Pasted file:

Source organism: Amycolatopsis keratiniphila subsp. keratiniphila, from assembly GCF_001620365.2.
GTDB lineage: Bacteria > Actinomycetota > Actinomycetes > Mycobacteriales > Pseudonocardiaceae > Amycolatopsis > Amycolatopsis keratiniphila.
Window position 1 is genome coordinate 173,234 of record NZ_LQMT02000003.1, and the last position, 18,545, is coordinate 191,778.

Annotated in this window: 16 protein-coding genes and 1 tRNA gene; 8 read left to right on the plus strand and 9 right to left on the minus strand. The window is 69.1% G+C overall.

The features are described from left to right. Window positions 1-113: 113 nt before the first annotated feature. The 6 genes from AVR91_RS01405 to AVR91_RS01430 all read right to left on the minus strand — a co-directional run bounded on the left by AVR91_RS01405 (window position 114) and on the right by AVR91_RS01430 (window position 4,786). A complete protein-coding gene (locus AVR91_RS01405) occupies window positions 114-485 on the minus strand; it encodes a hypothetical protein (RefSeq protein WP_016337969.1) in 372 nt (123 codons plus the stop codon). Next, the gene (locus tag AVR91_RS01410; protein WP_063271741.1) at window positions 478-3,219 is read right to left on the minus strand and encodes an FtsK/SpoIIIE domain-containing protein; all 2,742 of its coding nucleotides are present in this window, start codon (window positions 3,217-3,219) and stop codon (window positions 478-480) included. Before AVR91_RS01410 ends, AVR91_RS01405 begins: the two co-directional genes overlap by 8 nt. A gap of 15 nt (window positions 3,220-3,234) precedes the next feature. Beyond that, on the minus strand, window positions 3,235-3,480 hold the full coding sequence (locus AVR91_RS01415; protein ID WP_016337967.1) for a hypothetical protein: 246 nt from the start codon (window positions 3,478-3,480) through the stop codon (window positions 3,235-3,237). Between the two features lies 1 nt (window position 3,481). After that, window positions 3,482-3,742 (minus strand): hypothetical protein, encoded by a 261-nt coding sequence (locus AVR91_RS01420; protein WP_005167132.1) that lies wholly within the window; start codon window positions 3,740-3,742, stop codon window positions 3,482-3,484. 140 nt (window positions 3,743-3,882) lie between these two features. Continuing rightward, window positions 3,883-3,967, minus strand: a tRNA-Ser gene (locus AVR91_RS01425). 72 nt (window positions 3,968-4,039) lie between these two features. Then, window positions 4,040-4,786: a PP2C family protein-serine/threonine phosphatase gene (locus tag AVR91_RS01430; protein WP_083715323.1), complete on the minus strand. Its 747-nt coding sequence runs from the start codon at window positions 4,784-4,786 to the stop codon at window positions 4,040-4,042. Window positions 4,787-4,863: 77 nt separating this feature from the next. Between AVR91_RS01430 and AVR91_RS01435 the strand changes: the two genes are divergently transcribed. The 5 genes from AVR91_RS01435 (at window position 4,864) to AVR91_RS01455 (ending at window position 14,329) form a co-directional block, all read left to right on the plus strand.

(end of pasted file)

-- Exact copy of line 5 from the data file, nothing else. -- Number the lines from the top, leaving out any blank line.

The features are described from left to right. Window positions 1-113: 113 nt before the first annotated feature. The 6 genes from AVR91_RS01405 to AVR91_RS01430 all read right to left on the minus strand — a co-directional run bounded on the left by AVR91_RS01405 (window position 114) and on the right by AVR91_RS01430 (window position 4,786). A complete protein-coding gene (locus AVR91_RS01405) occupies window positions 114-485 on the minus strand; it encodes a hypothetical protein (RefSeq protein WP_016337969.1) in 372 nt (123 codons plus the stop codon). Next, the gene (locus tag AVR91_RS01410; protein WP_063271741.1) at window positions 478-3,219 is read right to left on the minus strand and encodes an FtsK/SpoIIIE domain-containing protein; all 2,742 of its coding nucleotides are present in this window, start codon (window positions 3,217-3,219) and stop codon (window positions 478-480) included. Before AVR91_RS01410 ends, AVR91_RS01405 begins: the two co-directional genes overlap by 8 nt. A gap of 15 nt (window positions 3,220-3,234) precedes the next feature. Beyond that, on the minus strand, window positions 3,235-3,480 hold the full coding sequence (locus AVR91_RS01415; protein ID WP_016337967.1) for a hypothetical protein: 246 nt from the start codon (window positions 3,478-3,480) through the stop codon (window positions 3,235-3,237). Between the two features lies 1 nt (window position 3,481). After that, window positions 3,482-3,742 (minus strand): hypothetical protein, encoded by a 261-nt coding sequence (locus AVR91_RS01420; protein WP_005167132.1) that lies wholly within the window; start codon window positions 3,740-3,742, stop codon window positions 3,482-3,484. 140 nt (window positions 3,743-3,882) lie between these two features. Continuing rightward, window positions 3,883-3,967, minus strand: a tRNA-Ser gene (locus AVR91_RS01425). 72 nt (window positions 3,968-4,039) lie between these two features. Then, window positions 4,040-4,786: a PP2C family protein-serine/threonine phosphatase gene (locus tag AVR91_RS01430; protein WP_083715323.1), complete on the minus strand. Its 747-nt coding sequence runs from the start codon at window positions 4,784-4,786 to the stop codon at window positions 4,040-4,042. Window positions 4,787-4,863: 77 nt separating this feature from the next. Between AVR91_RS01430 and AVR91_RS01435 the strand changes: the two genes are divergently transcribed. The 5 genes from AVR91_RS01435 (at window position 4,864) to AVR91_RS01455 (ending at window position 14,329) form a co-directional block, all read left to right on the plus strand.